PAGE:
Movie Review: Under the Skin
It’s been 10 years since anyone has last seen a Jonathan Glazer film. Glazer’s last film was the far more conventional “Birth” where Nicole Kidman (“Eyes Wide Shut”) becomes convinced that her dead husband has come back to life.
It took Glazer nine years to develop “Under the Skin,” running it through three different screenwriters before arriving at first timer Walter Campbell to adapt the novel it’s based on by Michel Faber.
The film takes a stark shift away from Faber’s original hyper satirical plot meant to debase mass produced animal farms. “Under the Skin” becomes so detached from its source material that the novel’s original plot is really merely a suggestion.
Scarlett Johansson (“Captain America: The Winter Soldier”) plays an unnamed alien, although in Faber’s novel she’s called Isserley, and is reasonably silent as she wanders across the countryside looking for men with Scottish brogues to bring back to her lair. Eventually, these victims become encased in an inky black pool until they’re ready to be shipped off to her home planet for consumption.
“Under the Skin” presents a furious amount of striking images; working on two distinctly differing levels between the obliquely terrifying world that the men are abducted into and the pedestrian everyday world that most have become accustomed.
Glazer absolutely obliterated any sort of context that comes with a novel adaptation, pairing down “Under the Skin” to the most threadbare elements. With such a departure, Glazer chooses to have Johansson cruise around in a white van and speaking to strangers while filming all of this through hidden cameras.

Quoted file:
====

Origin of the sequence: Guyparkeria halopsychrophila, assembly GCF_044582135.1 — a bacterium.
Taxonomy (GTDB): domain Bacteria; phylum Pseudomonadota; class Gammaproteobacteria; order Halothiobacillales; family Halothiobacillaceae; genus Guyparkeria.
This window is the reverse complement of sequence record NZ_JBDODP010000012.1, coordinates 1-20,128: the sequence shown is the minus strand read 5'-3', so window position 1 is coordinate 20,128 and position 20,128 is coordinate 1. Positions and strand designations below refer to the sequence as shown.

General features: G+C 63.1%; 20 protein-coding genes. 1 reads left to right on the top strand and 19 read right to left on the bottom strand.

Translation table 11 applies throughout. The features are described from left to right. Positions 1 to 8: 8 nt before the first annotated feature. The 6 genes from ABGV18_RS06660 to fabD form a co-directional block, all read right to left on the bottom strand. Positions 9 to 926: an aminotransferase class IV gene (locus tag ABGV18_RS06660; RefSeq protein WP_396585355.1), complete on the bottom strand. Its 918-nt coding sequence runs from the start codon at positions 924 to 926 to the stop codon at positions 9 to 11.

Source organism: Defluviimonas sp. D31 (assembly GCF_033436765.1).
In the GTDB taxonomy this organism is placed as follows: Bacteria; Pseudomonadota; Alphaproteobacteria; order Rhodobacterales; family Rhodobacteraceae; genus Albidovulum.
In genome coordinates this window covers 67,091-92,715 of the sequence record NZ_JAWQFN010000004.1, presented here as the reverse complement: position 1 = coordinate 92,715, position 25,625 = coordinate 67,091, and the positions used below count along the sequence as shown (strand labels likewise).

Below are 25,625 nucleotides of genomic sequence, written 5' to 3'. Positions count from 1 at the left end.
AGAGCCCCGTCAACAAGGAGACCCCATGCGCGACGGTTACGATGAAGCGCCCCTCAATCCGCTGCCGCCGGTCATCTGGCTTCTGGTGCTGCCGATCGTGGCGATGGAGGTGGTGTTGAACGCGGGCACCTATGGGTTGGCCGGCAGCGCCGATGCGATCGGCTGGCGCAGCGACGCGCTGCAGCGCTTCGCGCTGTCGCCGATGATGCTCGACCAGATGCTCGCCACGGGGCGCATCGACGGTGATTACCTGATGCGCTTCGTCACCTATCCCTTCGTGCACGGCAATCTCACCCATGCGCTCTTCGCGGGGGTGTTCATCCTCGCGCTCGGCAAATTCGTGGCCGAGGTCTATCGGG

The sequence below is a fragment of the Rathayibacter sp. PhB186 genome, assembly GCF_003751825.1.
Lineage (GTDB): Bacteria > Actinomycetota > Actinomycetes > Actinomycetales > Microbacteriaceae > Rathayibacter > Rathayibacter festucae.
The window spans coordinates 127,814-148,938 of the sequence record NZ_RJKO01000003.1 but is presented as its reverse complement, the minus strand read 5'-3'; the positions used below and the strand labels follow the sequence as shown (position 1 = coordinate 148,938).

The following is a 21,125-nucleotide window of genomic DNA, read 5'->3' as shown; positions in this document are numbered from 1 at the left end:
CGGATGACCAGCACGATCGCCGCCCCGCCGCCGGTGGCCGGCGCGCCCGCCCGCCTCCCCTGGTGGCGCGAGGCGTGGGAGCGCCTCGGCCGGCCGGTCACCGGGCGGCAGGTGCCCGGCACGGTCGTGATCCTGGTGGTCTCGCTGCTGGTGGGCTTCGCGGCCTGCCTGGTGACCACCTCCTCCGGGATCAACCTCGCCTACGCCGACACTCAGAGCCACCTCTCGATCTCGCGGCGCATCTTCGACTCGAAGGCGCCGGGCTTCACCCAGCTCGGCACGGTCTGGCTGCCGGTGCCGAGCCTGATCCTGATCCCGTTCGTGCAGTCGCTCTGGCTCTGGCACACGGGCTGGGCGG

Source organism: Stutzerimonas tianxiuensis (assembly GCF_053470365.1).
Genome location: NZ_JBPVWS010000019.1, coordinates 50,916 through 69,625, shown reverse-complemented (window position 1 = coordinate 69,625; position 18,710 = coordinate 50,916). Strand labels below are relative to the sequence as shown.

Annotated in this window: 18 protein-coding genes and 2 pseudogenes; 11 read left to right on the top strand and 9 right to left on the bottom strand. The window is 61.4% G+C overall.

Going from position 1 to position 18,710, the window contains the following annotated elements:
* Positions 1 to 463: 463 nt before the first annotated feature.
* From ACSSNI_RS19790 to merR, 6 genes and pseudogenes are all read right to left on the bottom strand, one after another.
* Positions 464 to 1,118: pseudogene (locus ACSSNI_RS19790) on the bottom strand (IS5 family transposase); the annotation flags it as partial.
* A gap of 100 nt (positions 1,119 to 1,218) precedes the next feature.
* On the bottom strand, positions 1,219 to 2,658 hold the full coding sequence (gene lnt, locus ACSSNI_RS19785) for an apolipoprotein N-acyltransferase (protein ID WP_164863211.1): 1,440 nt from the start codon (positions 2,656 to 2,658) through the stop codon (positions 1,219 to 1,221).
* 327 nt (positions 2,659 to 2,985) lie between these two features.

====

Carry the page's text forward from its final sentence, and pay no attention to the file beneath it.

Taking Johansson’s hypersexuallity, making it drab and then placing Johansson in the most abnormal conditions possible to believe is a bold decision. Spike Jonze used Johansson in a similar fashion in “Her,” but Glazer placed Johansson in bleaker circumstances. Dressed in a limp black wig, gaudy clothing and rose red lipstick, she eventually begins to stray from her original objective. Glazer’s film attempts to track an alien discovering the limits of its own body.
Quite simply, Glazer’s film becomes a tone poem. Its score by British composer Mica Levi grinds away with otherworldly string work and remains ever so untethered from reality.
“Under the Skin” is a strange film. But while the delivering visually appealing, icy images with slight storytelling that implies just enough to tempt an audience in, Glazer’s film eventually tries to tell a human tale, making skin crawl amidst its desolate edges.